House in the WildHouse in the Wild is a private home tucked away in a 1000-acre private estate on the banks of the Mara River and surrounded by game of the Enonkishu Conservancy. The property was involved in the establishment of the 6000-acre community-based conservation initiative, Enonkishu Conservancy and works closely with the local community on a number of projects geared towards protecting the environment. The house sleeps up 12 people comfortably, split between the airy main house and new cottage. All the rooms are spacious and clean, comfy beds with cotton sheets and fluffy duvets. It comes fully staffed and has an excellent chef and fresh produce from the farm. Dining is either under the stars on a table by the campfire or in the dining area by the fire. Bush dinners and brunches can also be prepared. Guests have their own safari guide who can help guests to plan their activities over their stay with complete flexibility. Head out on game drives into the award winning Enonkishu Conservancy to see it varied and dense game, where animals migrate freely in between the neighbouring conservancies. There is a resident pride of lion, plenty of leopard and in the dry season elephants take refuge in the shade of the forests and browse on the branches of the trees on the Kileleoni Hill. Night drives are offered during which honey badgers, porcupines and ant bears can often be seen. You can also fish, go on guided walks and visit local villages to learn about life on the edge of Maasai Mara.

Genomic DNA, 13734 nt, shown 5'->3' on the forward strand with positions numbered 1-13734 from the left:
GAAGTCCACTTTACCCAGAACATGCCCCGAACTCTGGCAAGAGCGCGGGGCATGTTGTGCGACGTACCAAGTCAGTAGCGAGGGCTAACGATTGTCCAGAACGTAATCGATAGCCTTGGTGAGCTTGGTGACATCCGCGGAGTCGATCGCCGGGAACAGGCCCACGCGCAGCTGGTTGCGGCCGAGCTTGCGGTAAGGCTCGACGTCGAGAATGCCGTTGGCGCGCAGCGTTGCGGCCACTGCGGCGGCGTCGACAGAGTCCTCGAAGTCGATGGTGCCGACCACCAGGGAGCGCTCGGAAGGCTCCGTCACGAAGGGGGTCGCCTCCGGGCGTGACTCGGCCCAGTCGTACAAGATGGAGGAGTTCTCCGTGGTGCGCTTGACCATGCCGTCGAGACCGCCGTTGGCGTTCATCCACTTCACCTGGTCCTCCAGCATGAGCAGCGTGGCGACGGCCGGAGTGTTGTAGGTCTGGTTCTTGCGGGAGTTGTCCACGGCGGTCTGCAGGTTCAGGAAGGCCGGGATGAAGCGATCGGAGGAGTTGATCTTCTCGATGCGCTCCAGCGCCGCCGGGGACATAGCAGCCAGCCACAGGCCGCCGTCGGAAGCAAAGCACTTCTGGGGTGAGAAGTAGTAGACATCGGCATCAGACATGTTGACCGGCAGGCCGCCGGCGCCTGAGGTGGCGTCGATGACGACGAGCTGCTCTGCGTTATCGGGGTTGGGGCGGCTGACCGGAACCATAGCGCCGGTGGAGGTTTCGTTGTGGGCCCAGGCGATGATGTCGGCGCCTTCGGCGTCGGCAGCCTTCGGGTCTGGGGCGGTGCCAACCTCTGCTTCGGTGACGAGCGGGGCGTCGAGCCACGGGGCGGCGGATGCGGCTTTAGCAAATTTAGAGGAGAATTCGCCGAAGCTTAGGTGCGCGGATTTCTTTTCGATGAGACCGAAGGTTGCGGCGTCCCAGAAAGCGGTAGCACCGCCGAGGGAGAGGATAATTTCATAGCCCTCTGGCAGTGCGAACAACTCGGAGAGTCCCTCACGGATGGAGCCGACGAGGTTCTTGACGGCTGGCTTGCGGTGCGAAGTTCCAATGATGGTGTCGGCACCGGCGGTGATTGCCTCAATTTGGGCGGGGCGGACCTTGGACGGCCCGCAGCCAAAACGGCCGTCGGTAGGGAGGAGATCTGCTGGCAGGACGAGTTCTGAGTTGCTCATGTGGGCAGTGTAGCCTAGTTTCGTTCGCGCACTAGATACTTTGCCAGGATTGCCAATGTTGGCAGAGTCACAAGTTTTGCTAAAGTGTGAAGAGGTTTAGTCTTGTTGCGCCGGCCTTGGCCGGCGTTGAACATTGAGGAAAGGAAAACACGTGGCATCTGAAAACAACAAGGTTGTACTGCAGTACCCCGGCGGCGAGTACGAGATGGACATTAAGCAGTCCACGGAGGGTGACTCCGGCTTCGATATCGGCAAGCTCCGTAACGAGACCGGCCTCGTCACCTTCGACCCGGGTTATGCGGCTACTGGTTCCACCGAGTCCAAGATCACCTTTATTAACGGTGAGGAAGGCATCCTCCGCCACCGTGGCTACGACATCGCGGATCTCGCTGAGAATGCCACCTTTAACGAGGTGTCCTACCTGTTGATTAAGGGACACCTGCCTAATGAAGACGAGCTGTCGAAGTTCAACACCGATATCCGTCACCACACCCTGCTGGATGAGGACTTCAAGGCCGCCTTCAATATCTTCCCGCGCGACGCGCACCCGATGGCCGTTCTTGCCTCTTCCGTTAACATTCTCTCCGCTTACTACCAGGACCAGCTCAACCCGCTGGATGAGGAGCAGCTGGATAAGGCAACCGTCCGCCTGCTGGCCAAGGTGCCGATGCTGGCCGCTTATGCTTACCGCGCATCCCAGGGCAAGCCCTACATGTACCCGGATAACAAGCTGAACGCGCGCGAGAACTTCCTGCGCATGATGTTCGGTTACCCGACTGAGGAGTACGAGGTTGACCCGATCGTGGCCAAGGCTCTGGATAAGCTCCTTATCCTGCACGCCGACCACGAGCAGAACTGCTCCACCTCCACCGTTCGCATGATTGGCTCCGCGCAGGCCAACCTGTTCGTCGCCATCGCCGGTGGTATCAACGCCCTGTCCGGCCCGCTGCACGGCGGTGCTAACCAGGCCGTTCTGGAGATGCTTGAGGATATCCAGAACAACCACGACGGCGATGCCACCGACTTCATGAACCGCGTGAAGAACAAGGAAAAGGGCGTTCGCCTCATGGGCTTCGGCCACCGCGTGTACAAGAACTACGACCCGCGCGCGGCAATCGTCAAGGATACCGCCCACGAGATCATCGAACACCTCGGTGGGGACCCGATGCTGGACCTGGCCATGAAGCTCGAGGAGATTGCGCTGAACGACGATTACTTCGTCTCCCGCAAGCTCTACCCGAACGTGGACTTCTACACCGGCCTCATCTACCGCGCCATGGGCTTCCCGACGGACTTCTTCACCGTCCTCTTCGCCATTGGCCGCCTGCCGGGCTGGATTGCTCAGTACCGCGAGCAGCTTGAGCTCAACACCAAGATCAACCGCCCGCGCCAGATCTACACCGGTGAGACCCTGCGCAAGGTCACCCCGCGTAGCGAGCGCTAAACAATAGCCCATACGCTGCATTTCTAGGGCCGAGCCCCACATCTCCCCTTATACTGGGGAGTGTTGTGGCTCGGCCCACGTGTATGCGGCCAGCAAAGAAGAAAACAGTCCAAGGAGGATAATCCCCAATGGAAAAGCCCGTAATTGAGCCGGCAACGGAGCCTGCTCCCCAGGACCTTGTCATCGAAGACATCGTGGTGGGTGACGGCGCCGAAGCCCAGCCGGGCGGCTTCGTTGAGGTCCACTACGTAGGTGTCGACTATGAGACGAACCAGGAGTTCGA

Kicheche Mara CampNestled in the scenic Acacia Valley of Mara North Conservancy, Kicheche Mara Camp offers guests luxury as well as great game viewing opportunities. The classic tented camp overlooks the Olare Orok stream and features just eight comfortably-furnished tents, making for a peaceful getaway. The tents are all insect-proof and have en-suite bathrooms with flushing toilets, hot safari showers and low-wattage lighting. Between game drives, relax in the spacious lounge tent where you can catch up on your fellow guests’ adventures and make use of a collection of reference books or enjoy a board game or two. Meals are served outdoors under the acacia trees, under the stars or in the dining tent. Being set in a prime wildlife area, game viewing often starts right from the camp itself. Start the day with an early morning drive at sunrise, followed by a leisurely breakfast, then head out again in the late afternoon. Other activities include visits to local Maasai villages and escorted nature walks